participants were asked to focus largely on: activities exploring interactions between human and environmental systems in urban settings, initiatives designed to mitigate the adverse consequences of these interactions, and evaluations of the knowledge generated throughout this process.
The workshop was designed to allow participants to share information about the activities and planning efforts of federal agencies, along with related initiatives by universities, the private sector, nongovernmental groups, state and local agencies, and international organizations (see Appendix A). Information on the workshop, including archived presentations, can be found at the following website: http://sites.nationalacademies.org/PGA/sustainability/urban2009/index.htm.
Participants were encouraged to explore how urban sustainability can move beyond analyses devoted to single disciplines and sectors to systems-level thinking and effective interagency cooperation. To do this, participants examined areas of potential coordination among different R&D programs, with special consideration given to how the efforts of federal agencies can best complement and leverage the efforts of other key stakeholders. This document offers a broad contextual summary of workshop presentations and discussions for distribution to federal agencies, regional organizations, academic institutions, think tanks and other groups engaged in urban research.
The planning committee developed an agenda to address topical concerns that cut across the concerns of individual institutions. These topics were intended to be timely and reflect the interests of a variety of stakeholders. Panelists were encouraged to share their perspectives on a given topic. However, each panel was designed to raise critical issues and provoke discussion that took advantage of the broad experience of the participants.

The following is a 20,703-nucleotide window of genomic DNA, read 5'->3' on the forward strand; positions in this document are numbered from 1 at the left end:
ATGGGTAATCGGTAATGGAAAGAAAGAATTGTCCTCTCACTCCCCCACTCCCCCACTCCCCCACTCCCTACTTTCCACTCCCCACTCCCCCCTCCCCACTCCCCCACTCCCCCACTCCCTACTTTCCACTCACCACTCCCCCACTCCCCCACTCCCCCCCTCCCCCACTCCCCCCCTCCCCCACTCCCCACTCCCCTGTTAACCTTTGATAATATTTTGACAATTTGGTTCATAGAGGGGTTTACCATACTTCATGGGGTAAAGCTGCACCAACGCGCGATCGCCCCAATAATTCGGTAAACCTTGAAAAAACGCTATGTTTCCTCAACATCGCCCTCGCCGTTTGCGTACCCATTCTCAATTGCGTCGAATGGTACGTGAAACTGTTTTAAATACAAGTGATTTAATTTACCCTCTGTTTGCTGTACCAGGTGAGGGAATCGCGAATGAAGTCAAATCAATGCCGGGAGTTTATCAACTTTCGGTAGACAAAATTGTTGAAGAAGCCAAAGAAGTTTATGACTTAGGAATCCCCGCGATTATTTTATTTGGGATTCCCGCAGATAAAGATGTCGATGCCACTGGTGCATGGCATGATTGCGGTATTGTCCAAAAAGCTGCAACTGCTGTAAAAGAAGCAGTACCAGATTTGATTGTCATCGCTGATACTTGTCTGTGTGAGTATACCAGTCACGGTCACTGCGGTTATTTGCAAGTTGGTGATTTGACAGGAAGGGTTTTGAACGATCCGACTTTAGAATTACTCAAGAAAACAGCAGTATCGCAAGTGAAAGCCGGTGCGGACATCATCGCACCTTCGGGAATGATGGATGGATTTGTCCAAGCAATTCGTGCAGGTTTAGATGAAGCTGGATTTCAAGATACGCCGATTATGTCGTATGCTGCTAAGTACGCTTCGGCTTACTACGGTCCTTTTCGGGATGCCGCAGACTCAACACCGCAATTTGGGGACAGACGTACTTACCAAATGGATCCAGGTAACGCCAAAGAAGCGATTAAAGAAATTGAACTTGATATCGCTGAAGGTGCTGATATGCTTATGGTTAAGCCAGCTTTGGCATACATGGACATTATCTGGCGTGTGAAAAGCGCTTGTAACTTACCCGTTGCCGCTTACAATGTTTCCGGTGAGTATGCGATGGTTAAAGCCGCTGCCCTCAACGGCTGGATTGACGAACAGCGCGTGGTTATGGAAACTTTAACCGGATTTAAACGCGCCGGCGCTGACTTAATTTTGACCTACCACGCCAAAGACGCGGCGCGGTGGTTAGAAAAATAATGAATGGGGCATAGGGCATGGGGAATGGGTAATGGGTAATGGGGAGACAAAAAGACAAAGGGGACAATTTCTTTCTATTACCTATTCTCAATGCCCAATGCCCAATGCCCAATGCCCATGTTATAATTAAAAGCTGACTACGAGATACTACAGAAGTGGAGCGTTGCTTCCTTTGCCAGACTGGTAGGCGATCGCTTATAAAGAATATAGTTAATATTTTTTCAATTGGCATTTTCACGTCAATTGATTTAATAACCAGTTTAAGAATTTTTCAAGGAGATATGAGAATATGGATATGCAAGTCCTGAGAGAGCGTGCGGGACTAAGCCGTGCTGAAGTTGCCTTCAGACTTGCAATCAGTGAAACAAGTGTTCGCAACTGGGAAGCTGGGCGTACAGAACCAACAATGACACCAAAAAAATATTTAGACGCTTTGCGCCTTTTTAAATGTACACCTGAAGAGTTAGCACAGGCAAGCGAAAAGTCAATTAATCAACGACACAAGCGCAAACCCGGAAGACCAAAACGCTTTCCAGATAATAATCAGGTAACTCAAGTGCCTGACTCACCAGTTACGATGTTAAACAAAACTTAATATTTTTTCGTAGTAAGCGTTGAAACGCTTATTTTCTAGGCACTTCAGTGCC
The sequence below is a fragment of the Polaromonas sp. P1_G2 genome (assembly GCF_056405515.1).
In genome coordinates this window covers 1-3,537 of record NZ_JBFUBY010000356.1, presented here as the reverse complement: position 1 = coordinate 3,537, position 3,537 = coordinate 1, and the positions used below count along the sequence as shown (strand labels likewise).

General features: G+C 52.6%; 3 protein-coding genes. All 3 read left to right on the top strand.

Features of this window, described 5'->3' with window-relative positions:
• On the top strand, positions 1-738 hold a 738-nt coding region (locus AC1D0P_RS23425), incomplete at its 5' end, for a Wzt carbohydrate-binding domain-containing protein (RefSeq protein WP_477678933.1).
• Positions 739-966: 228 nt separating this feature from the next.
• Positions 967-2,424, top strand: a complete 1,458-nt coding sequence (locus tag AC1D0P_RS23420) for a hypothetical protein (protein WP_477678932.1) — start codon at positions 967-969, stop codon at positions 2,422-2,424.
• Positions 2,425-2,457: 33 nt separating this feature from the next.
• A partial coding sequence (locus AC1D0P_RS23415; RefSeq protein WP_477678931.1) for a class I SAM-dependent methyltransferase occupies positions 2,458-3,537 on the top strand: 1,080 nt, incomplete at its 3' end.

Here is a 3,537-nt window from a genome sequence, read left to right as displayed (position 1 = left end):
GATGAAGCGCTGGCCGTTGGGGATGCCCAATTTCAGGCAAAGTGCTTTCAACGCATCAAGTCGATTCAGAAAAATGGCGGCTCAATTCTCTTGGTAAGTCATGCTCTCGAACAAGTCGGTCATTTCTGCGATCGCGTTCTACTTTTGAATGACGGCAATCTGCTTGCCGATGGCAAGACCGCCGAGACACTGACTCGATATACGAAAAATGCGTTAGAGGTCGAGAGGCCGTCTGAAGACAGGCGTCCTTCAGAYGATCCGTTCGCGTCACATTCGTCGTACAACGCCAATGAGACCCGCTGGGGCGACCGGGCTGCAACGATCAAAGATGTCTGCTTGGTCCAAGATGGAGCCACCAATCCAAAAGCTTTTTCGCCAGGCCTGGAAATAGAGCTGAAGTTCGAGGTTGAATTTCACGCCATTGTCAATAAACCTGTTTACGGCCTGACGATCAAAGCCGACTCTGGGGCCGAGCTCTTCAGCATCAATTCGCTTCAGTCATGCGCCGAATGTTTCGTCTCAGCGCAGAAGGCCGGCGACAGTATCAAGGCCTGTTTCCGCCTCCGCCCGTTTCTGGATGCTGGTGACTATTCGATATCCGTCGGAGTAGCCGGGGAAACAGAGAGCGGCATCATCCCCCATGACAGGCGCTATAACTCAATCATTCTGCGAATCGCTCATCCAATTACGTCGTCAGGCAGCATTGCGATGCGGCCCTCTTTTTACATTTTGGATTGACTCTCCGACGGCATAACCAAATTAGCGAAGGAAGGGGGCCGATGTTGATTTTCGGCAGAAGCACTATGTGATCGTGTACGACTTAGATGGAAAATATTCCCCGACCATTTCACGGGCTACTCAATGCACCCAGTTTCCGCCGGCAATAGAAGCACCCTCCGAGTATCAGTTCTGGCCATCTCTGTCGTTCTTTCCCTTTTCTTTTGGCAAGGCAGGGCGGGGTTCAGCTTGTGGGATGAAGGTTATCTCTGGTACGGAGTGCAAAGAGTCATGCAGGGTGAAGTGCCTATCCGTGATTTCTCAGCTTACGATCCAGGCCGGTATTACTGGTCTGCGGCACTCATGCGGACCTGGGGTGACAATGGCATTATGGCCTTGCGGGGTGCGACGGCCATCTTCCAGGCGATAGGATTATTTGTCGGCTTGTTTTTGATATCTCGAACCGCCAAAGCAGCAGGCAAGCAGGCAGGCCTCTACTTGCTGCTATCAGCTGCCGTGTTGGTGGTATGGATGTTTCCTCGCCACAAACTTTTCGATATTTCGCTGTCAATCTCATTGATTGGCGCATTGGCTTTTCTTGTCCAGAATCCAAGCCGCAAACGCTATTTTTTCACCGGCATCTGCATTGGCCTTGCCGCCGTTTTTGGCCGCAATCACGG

Many participants remarked that there are promising approaches to working beyond the traditional research silos and institutional barriers, but we still have far to go. Many also stated that we need to accelerate our progress in transcending stovepipes and extending evidence-based knowledge to help urban areas develop more sustainably.
Federal agencies are increasingly collaborating with each other, as well as with regional and state agencies, to address urban challenges. The planning committee hoped the workshop would serve as a platform for fostering even greater collaboration among all parties. Indeed the workshop was designed to provide much-needed space for institutions to explore opportunities for more integrated research on urban systems. Participants at the workshop were particularly eager to examine how the recently established federal Office of Urban Affairs could help support urban systems R&D. This workshop summary identifies some of the critical research gaps and necessary analytical tools that could effectively support decision making.
As discussions since the Brundtland Commission report (WCED, 1987) have shown, it has been much easier to define sustainability as an intellectual concept (despite its vagueness) than as an operational concept (urban sustainability at the local level may differ substantially from urban sustainability at the national and international levels—as many of the discussions at the workshop indicated). These discussions, not surprisingly, have involved tradeoffs as much as idealism and have recognized that perceptions of sustainability are infused with values and expectations that vary from one society and culture to another—and even among different economic and social groups within a